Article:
One of the questions that I had going to South Africa was what gives some red wines, notably pinotage, a smoky, burned rubber smell. Pintoage is quite polarizing in the US; Lettie Teague of the Wall Street Journal, for example, categorically states that she loathes the variety.
So I attended a pinotage seminar last week at Cape Wine 2012 with an open mind, hoping to learn more about the causes of these polarizing aromas. The presentation focused on a history of the grape, a cross of pinot noir and cinsault that is grown as a bush vine, which, the presenter said, is made either by high-yielding vines for a lighter style or low-yielding style that has both higher alcohol and is aged in new oak barriques. After the presentation, much of the subsequent discussion focused on the food-friendliness of the wines and an extensive list of food pairings and serving suggestions such as grilled meats, chilling the wine for lunch on a warm day, and a couple of mentions of eggs cooked in pinotage as a particular delicacy.
The wines dated back to a Lanzerac 1964, which exhibited a pleasant tea-like quality that was still holding up surprisingly well. The wines since the mid-90s have been aged in oak While the wines poured largely demonstrated a lack of the offending aromas, when the question “love/hate” came up from the attendees, the panel participants surprisingly denied that the grape was controversial. After one panelist said he didn’t want to discuss the “love/hate” question, another speaker conceded that in 1977, a group of visiting Masters of Wine did come and tell them that many of the wines tasted like rusty nails, the equivalent of a “kick in the whatsits.” This MW voyage and their subsequent commentary back in the UK led to both a stagnation of plantings as well as lingering apprehensions about the grape in Britain. But the panelists said that the Benelux countries and the US were unaffected and pointed to a growth in plantings that now accounts for about six percent of South Africa’s vineyards.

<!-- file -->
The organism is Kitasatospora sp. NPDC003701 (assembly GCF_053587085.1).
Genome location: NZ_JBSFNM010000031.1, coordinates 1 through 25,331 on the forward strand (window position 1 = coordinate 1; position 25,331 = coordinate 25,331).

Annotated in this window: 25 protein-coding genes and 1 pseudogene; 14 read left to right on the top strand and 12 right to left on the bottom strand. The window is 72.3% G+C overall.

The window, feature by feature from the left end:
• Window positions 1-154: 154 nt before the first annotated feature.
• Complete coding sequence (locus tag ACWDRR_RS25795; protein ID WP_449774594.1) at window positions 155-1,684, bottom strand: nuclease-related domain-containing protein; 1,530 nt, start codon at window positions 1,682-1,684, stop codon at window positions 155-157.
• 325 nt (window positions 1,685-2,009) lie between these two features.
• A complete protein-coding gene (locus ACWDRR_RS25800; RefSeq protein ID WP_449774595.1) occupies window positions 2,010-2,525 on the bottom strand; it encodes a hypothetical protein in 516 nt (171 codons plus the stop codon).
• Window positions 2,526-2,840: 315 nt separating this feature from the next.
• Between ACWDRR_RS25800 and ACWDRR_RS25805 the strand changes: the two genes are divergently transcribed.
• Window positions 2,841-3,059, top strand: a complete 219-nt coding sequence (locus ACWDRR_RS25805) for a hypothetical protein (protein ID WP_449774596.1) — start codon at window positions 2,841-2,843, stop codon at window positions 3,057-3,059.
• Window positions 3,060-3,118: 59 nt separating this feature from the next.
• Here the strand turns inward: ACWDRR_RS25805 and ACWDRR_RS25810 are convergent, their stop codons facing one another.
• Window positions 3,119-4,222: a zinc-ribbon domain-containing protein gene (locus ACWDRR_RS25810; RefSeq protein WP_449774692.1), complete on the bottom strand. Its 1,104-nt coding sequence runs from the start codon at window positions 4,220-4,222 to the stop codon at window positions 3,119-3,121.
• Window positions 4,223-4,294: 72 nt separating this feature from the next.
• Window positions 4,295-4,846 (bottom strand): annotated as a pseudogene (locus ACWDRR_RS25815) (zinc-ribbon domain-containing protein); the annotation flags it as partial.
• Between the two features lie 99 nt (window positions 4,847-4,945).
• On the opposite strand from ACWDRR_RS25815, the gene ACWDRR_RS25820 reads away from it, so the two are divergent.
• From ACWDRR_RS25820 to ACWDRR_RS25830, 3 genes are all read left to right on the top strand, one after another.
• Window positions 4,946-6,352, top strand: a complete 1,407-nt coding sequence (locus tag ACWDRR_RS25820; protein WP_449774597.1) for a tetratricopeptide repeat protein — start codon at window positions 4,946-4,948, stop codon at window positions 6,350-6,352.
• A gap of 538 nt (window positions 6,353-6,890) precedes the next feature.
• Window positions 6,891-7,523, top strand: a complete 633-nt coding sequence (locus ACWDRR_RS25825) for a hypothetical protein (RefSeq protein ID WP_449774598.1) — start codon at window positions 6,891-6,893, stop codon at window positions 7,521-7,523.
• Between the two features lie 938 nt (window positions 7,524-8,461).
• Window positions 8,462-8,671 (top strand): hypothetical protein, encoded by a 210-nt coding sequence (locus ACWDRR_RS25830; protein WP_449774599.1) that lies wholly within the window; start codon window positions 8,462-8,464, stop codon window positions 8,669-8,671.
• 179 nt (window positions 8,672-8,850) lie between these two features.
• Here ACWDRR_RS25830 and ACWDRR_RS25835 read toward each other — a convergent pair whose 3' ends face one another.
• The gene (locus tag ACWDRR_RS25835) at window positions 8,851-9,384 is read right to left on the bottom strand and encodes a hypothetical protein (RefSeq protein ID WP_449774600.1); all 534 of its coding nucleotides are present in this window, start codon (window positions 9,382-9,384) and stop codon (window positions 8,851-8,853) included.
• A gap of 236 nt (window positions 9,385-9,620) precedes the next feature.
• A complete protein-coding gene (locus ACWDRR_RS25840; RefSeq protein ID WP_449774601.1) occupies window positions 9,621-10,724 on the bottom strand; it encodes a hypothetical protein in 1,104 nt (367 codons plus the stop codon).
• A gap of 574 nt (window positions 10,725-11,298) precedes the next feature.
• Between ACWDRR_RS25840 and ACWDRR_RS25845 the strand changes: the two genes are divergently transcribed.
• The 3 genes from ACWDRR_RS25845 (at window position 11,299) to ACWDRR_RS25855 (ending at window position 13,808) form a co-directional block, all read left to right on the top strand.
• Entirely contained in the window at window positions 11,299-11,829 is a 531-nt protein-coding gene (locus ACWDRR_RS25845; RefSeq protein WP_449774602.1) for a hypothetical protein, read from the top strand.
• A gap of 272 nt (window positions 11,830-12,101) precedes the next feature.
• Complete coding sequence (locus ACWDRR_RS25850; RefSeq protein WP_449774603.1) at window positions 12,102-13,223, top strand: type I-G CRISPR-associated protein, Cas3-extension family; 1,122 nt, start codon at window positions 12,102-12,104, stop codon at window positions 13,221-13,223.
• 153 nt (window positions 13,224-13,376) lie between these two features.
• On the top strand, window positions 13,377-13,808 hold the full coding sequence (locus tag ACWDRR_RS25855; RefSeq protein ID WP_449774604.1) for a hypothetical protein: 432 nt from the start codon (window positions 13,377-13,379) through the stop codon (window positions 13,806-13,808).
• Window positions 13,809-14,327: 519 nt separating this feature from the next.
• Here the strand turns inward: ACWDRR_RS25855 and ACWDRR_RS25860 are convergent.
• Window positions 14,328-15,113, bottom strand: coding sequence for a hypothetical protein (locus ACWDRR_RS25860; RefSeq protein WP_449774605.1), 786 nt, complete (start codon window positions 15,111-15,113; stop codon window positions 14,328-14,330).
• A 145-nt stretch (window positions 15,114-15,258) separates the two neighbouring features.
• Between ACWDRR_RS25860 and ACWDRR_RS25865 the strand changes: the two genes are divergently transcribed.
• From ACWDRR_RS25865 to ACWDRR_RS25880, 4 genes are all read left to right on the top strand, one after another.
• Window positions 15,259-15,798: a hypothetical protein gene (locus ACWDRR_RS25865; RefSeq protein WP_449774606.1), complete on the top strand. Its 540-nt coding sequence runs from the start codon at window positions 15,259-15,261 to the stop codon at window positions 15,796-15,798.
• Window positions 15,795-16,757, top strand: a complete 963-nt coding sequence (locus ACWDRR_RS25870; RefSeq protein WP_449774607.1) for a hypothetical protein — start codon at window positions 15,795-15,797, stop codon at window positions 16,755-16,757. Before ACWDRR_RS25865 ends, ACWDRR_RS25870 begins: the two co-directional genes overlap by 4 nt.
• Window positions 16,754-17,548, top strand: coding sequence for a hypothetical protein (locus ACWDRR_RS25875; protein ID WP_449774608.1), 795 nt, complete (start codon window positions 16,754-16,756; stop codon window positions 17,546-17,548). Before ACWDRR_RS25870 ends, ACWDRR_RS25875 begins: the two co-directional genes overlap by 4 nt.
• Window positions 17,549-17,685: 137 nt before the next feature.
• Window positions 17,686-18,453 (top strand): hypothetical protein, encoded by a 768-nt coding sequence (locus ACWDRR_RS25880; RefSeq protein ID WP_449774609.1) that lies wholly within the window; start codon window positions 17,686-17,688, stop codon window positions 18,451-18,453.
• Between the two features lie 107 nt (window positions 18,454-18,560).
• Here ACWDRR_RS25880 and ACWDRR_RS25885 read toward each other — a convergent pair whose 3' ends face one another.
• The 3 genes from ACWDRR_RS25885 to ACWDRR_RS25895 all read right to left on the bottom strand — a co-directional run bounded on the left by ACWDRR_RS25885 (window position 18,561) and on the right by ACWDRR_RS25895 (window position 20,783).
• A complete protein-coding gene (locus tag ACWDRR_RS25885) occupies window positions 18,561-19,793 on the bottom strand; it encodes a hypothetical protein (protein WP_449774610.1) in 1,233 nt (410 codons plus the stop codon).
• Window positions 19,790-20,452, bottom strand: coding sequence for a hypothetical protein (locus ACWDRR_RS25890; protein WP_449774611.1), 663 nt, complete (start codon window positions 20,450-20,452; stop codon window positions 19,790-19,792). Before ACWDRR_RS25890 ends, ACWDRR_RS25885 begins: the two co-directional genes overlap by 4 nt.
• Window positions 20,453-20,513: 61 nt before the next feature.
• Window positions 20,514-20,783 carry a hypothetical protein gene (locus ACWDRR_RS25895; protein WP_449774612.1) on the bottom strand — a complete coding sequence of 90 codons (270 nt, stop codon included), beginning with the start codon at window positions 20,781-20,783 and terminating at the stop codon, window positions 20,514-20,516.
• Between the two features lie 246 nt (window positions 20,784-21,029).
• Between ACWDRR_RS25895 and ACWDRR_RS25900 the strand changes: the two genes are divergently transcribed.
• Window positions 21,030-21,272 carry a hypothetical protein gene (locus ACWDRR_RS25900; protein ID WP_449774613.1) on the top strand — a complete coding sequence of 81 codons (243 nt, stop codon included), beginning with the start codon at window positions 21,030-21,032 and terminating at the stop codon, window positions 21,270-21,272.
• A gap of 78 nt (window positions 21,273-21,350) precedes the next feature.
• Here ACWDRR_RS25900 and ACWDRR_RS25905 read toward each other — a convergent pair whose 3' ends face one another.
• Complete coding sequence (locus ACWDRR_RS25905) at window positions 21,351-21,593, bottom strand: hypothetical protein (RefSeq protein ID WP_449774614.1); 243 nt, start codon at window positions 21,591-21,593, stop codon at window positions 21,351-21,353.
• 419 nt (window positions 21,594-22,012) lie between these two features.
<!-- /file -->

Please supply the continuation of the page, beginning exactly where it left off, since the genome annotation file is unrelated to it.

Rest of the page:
So it was surprising that the pinotage pairing most prominently on display was with the elephant in the room. Or perhaps it was ostrich given the head-in-the-sand response? Surely, it would have been more fruitful to confront the issue head-on and describe what accounts for it.
During my week in South Africa, I had the 1999, 2009, and 2010 Kanokop pinotage and none exhibited any rubber or vegetal aromas (though a 1998 did); these were the best pinotages I tasted.
After the panel, I found Abrie Beeslaar, winemaker at Kanonkop since 2002 for further comment. He underscored that picking window for pinotage is small, about 48 hours, with it being underripe or overripe outside of that. He also punches down every two hours in open-top concrete fermenters during a quick, three-day fermentation, saying that even for high-end wines, the grape doesn’t take well to French-style extended macerations. Some of the large producers of the variety may not take as much care and some low-priced wines are shipped in bulk and bottled overseas, which could add to problems of the grape that is both high pH and high acid, which is unusual and could make it difficult for some makers. If the panel had captured some of this, it would have provided some helpful winemaking background as to why pinotage can be polarizing.
What’s your experience with pinotage? Have you ever had a higher-end one or one with age?